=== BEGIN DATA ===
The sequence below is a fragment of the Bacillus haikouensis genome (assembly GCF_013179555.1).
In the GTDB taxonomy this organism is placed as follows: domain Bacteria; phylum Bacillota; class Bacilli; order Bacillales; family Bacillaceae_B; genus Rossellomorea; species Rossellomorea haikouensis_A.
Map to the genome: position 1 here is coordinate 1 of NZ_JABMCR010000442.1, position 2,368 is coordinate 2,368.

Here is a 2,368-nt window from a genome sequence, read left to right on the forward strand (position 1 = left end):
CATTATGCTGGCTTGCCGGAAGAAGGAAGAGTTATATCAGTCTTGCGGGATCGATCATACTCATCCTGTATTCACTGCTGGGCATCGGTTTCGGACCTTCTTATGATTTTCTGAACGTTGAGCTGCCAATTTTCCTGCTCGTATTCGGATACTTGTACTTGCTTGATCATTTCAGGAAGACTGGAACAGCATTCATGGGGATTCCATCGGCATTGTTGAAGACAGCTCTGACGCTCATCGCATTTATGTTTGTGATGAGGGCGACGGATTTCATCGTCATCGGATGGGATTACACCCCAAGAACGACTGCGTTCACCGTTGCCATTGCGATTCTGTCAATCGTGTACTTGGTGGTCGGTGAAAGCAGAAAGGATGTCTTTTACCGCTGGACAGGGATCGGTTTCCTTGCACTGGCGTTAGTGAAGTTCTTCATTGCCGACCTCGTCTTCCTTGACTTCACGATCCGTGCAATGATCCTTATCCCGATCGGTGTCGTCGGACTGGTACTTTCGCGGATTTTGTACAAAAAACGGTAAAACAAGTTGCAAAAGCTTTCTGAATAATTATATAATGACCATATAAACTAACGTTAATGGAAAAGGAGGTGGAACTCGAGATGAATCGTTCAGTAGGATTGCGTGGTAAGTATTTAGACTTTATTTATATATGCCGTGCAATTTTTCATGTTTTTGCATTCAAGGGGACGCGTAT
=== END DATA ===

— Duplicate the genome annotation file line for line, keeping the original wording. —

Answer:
The sequence below is a fragment of the Bacillus haikouensis genome (assembly GCF_013179555.1).
In the GTDB taxonomy this organism is placed as follows: domain Bacteria; phylum Bacillota; class Bacilli; order Bacillales; family Bacillaceae_B; genus Rossellomorea; species Rossellomorea haikouensis_A.
Map to the genome: position 1 here is coordinate 1 of NZ_JABMCR010000442.1, position 2,368 is coordinate 2,368.

Here is a 2,368-nt window from a genome sequence, read left to right on the forward strand (position 1 = left end):
CATTATGCTGGCTTGCCGGAAGAAGGAAGAGTTATATCAGTCTTGCGGGATCGATCATACTCATCCTGTATTCACTGCTGGGCATCGGTTTCGGACCTTCTTATGATTTTCTGAACGTTGAGCTGCCAATTTTCCTGCTCGTATTCGGATACTTGTACTTGCTTGATCATTTCAGGAAGACTGGAACAGCATTCATGGGGATTCCATCGGCATTGTTGAAGACAGCTCTGACGCTCATCGCATTTATGTTTGTGATGAGGGCGACGGATTTCATCGTCATCGGATGGGATTACACCCCAAGAACGACTGCGTTCACCGTTGCCATTGCGATTCTGTCAATCGTGTACTTGGTGGTCGGTGAAAGCAGAAAGGATGTCTTTTACCGCTGGACAGGGATCGGTTTCCTTGCACTGGCGTTAGTGAAGTTCTTCATTGCCGACCTCGTCTTCCTTGACTTCACGATCCGTGCAATGATCCTTATCCCGATCGGTGTCGTCGGACTGGTACTTTCGCGGATTTTGTACAAAAAACGGTAAAACAAGTTGCAAAAGCTTTCTGAATAATTATATAATGACCATATAAACTAACGTTAATGGAAAAGGAGGTGGAACTCGAGATGAATCGTTCAGTAGGATTGCGTGGTAAGTATTTAGACTTTATTTATATATGCCGTGCAATTTTTCATGTTTTTGCATTCAAGGGGACGCGTAT